Technology: Recruiters’ Friend or Foe?

Dec 3, 2008
This article is part of a series called News & Trends.

There is no doubt that technology has had a significant impact on the way we identify and recruit candidates in this age of social networking and blogging, but have we gone too far?

I recently had the opportunity to speak at a recruiting conference whose major theme focused on technology and its application in the recruiting lifecycle. As I stood in the back of the room waiting for the speaker in front of me to finish her presentation, I was shocked at what she had to say. She stated that “there is no reason to actually talk to a candidate today.” She continued by saying that “email and text messages should be the only means we use to contact and recruit candidates today because that is the medium they use.”

As this well-known speaker’s comments began to sink in, I realized the cause of many of the problems we face today — it’s people like this speaker who teach us to rely almost exclusively on technology! I may not be a doctor, but the last time I checked, every candidate is a living, breathing, human being with the innate craving to have a relationship with other living, breathing, humans.

Within the recruitment profession today, technology has moved from a tool to identify candidates and create efficiencies to a mechanism that replaces real relationships. If we all rely on the same technologies to identify, engage, and recruit candidates, what will be the differentiator from company to company? Are candidates to be treated as a commodity?

Have we forgotten that recruiting is sales? That sales is what builds real relationships? That technology should enable us to be more efficient but cannot engage a candidate in the way a recruiter can? Obviously these are all rhetorical questions aimed at pointing out how our near-reliance on technology is only exacerbating the problems we face today.

As I surveyed the room after I heard these ridiculous statements, I realized the impact this speaker had on the audience of seemingly young, inexperienced recruiters who were attempting to learn at least one nugget of information they could apply when returning to their respective companies.

It is direction like this, from supposed leading authorities in the field, that are causing recruiters to lose touch with candidates and treat them like a number instead of a person.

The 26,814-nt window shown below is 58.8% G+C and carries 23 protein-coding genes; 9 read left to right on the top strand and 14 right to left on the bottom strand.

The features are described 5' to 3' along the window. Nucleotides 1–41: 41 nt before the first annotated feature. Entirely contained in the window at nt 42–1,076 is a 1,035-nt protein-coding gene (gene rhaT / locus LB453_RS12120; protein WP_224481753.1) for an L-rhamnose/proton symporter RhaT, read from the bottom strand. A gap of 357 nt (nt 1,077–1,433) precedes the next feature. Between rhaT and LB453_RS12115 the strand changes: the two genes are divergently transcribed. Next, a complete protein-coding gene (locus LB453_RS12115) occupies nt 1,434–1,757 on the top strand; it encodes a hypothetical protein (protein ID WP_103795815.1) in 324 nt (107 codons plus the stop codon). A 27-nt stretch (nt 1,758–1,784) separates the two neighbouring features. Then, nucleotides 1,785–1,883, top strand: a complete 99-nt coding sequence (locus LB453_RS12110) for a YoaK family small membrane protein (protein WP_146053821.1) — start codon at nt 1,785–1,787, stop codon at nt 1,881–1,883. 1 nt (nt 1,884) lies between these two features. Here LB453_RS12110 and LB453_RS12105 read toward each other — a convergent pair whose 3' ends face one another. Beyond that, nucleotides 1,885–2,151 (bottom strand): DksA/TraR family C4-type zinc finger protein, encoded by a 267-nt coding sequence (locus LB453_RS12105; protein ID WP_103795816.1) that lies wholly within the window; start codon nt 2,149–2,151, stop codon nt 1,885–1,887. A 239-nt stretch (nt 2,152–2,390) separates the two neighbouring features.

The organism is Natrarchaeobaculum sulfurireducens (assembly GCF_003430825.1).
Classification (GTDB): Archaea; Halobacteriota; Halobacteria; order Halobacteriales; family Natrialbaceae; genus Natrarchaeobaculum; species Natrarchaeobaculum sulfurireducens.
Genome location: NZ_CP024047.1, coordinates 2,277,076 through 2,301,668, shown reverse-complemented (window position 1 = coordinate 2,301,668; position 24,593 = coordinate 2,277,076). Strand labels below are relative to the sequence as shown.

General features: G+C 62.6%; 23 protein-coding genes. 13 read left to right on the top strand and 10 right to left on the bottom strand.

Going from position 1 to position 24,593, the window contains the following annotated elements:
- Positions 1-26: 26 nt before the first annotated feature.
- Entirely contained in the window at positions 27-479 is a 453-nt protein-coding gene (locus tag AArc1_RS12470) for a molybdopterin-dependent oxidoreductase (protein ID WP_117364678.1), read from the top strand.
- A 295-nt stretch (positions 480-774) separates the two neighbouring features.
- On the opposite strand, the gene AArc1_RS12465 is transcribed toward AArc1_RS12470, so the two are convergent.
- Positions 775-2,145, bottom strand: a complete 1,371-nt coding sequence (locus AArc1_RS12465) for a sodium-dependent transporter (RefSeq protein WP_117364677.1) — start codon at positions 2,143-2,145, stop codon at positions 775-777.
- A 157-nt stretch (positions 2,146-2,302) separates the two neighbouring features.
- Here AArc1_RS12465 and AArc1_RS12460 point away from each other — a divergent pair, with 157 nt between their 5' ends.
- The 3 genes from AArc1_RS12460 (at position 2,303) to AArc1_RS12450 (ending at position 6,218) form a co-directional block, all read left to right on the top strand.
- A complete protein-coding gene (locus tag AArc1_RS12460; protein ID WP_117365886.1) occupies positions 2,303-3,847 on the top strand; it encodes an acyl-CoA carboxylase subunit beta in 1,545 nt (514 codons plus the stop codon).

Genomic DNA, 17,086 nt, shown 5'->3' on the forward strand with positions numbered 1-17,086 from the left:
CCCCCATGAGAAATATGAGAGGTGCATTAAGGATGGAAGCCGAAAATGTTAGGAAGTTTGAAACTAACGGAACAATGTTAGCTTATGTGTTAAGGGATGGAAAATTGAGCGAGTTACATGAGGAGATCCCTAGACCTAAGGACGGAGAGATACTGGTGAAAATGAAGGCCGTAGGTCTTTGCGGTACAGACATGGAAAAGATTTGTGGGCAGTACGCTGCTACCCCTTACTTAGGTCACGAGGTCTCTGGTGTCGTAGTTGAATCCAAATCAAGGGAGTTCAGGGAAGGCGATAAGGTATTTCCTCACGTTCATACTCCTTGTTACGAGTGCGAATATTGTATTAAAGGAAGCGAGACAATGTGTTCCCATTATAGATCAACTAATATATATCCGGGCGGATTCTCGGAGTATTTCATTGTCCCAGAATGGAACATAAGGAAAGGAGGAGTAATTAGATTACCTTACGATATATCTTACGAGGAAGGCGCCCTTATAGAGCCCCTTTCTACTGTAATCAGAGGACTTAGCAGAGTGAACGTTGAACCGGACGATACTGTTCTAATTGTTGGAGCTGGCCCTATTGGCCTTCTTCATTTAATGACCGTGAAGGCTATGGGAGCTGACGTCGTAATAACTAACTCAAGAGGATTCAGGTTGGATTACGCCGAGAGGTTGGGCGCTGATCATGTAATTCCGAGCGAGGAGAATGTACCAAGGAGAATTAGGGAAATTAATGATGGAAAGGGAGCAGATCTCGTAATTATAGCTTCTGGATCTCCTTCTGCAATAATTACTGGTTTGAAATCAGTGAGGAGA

Let’s break down the obvious: Most exempt-level candidates, whether active or passive, have many choices today of where to work. When an active candidate submits a resume to your organization, you can assume they have applied to your top competitors competing for the same talent. Likewise, passive candidates know that they are in demand and can choose who to speak with.

This reliance on technology has created a ‘post and pray’ and ‘email and wait’ mentality for most recruiters. Sending broadcast emails, blogging, and social networking sites are the same tools your competitors are using to engage the same exact candidates that you want. Although these are fantastic tools to identify potential candidates, engaging them is the challenge. It is difficult to establish a relationship of substance when you have never spoken to the candidate or all of your follow up is done through non-personal means.

If recruiting is sales — and it is — what do we know about the sales process? Every Sales 101 class teaches us that there are five main steps in the sales process:

  1. Develop a relationship
  2. Identify the need
  3. Overcome objections
  4. Fill the need
  5. Advance the sale

Identifying the true need of a candidate is done by asking emotional, open-ended questions, overcoming objections, and then tailoring the opportunity to the individual’s stated need. Posting a job description, emailing the same description to your social network, or blogging about your great opportunity skips the key steps in the sales process — identifying the need of the buyer (in this case your candidate).

We are also taught that consumers of any product or service are initially attracted emotionally, and later justify their purchase rationally. Candidates are no different; if we engage them emotionally, we have a greater chance of having them buy into the position we are selling. There is no substitute for a trained recruiter developing a personal relationship with a candidate to identify their emotional wants and needs in order to present what the candidate wants, not what the recruiter has to sell. This is a common mistake made by recruiters today, resulting in a lack of qualified candidates that they can generate for their companies.

Understand how technology can benefit your recruiting process and hold your recruiters accountable for establishing meaningful relationships just like we expect our salespeople to do. Technology is by the far the most effective way to source potential candidates. The real challenge is what to do with them once you find them. With all of the options passive and active candidates have today, it is even more important to engage them in a manner that builds a stronger bond with them than your competition.

Once you start combining the efficiencies of technology with the expertise of properly trained recruiters skilled in the art of sales, we can reverse the trend created by the ‘silver bullet’ mentality. With 70% of a company’s assets in human capital, talent acquisition should be the most respected shared service within an organization.

This article is part of a series called News & Trends.
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